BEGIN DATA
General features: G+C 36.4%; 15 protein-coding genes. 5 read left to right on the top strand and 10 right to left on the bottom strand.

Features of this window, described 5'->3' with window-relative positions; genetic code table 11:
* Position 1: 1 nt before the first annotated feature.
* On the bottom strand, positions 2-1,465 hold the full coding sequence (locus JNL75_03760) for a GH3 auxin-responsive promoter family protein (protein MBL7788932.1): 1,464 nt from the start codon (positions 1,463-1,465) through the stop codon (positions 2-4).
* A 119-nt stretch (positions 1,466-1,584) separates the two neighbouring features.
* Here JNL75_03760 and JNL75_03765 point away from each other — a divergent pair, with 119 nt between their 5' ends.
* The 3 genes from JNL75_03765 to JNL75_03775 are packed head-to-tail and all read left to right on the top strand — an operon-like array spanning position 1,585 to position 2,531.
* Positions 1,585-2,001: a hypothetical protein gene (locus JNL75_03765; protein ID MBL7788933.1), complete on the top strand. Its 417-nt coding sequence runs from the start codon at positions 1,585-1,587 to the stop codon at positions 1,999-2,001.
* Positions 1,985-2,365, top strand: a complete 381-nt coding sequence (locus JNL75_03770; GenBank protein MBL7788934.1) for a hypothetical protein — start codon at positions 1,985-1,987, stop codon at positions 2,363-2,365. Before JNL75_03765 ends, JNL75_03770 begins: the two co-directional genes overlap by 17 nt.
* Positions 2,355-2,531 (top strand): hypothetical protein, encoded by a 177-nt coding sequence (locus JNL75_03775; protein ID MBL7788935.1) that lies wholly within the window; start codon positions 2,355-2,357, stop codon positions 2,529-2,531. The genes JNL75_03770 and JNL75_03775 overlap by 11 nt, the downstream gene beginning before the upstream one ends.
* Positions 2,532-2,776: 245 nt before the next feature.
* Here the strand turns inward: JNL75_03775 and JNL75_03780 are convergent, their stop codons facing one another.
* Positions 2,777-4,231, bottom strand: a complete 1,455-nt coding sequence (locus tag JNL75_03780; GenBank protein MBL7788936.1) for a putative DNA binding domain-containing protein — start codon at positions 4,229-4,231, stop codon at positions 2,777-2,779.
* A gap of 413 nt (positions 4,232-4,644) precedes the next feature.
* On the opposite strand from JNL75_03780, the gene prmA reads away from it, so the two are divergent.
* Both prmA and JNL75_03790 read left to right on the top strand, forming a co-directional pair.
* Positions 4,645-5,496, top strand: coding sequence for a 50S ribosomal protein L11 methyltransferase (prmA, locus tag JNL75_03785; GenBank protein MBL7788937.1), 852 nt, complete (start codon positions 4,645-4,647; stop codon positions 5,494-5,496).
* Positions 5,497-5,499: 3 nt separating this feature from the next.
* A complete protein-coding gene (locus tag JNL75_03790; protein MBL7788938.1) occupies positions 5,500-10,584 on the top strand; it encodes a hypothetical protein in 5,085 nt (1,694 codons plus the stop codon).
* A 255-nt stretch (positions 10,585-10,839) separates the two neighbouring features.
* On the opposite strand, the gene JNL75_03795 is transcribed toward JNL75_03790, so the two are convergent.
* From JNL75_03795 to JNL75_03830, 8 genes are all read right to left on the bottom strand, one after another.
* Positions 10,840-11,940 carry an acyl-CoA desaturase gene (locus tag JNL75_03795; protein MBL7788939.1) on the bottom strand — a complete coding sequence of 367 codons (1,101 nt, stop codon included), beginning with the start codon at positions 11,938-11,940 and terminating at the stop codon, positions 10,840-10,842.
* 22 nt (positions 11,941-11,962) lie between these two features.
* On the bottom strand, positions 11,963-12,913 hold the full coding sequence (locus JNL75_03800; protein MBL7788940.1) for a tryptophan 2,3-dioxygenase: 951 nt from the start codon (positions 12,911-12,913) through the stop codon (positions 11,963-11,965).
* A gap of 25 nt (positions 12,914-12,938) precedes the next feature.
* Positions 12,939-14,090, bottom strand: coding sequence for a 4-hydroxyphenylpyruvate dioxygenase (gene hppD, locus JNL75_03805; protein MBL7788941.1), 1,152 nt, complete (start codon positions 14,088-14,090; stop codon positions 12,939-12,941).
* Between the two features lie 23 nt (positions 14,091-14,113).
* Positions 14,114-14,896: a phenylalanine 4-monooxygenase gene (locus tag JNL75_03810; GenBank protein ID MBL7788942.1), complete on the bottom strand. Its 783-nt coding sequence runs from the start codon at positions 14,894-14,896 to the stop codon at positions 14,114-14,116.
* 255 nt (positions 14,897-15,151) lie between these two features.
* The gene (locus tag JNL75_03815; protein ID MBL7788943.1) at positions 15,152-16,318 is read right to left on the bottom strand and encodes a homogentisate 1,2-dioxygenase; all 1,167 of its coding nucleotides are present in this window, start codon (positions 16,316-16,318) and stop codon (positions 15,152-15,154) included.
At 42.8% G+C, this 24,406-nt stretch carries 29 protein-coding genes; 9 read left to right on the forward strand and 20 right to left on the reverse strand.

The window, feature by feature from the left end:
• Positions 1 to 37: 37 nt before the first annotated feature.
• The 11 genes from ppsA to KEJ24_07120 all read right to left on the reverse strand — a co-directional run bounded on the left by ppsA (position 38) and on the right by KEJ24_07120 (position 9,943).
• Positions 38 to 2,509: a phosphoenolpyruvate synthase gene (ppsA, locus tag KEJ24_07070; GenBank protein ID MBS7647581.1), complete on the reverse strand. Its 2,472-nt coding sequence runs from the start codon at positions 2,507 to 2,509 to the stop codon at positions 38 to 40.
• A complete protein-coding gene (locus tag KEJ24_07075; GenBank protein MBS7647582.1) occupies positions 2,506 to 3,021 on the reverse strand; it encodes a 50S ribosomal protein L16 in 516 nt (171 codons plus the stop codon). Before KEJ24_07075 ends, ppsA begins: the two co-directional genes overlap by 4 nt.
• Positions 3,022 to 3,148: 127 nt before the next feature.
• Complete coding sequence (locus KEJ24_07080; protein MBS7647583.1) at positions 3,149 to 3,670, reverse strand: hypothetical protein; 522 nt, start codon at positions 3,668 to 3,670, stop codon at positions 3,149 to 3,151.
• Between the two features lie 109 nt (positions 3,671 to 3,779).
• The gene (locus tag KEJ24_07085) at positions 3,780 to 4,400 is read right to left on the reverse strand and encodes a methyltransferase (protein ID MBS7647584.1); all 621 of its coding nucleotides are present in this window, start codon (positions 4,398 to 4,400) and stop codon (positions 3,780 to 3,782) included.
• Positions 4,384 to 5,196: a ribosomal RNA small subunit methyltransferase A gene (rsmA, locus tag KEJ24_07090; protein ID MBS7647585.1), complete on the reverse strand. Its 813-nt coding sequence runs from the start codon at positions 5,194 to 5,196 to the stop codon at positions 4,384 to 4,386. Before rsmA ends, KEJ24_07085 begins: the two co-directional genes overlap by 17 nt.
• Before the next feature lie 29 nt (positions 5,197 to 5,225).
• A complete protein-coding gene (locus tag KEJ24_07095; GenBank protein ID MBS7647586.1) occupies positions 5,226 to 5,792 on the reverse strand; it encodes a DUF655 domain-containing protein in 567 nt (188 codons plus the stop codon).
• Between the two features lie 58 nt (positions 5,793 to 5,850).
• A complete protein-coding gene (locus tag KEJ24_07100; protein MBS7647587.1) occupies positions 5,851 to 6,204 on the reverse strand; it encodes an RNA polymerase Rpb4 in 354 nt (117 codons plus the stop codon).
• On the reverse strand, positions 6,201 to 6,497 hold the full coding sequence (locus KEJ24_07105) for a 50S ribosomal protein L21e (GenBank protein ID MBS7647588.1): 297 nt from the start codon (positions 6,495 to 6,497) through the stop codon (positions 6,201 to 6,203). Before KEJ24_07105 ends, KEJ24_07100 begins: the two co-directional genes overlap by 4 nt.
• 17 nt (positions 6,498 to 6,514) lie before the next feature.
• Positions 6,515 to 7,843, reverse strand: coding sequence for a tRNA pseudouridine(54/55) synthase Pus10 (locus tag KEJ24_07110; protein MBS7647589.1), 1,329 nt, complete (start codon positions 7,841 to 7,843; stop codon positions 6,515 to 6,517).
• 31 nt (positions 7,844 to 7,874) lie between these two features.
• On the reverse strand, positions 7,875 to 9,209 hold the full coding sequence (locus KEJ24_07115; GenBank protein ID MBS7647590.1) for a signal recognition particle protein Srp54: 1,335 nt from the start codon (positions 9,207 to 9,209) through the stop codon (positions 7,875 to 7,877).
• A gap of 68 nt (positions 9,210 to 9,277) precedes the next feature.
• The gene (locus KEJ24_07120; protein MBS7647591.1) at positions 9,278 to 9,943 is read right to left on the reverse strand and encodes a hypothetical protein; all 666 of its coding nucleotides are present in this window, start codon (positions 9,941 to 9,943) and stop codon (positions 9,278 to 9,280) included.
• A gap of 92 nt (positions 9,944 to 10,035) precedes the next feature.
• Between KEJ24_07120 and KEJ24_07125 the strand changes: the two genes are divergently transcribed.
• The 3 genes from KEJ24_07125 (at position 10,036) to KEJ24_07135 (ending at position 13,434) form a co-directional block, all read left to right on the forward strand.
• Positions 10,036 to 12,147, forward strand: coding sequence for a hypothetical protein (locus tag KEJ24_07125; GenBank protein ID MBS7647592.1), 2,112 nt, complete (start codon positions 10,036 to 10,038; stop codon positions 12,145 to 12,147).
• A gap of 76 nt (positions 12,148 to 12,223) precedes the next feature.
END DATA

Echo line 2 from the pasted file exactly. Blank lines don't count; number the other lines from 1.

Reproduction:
Features of this window, described 5'->3' with window-relative positions; genetic code table 11: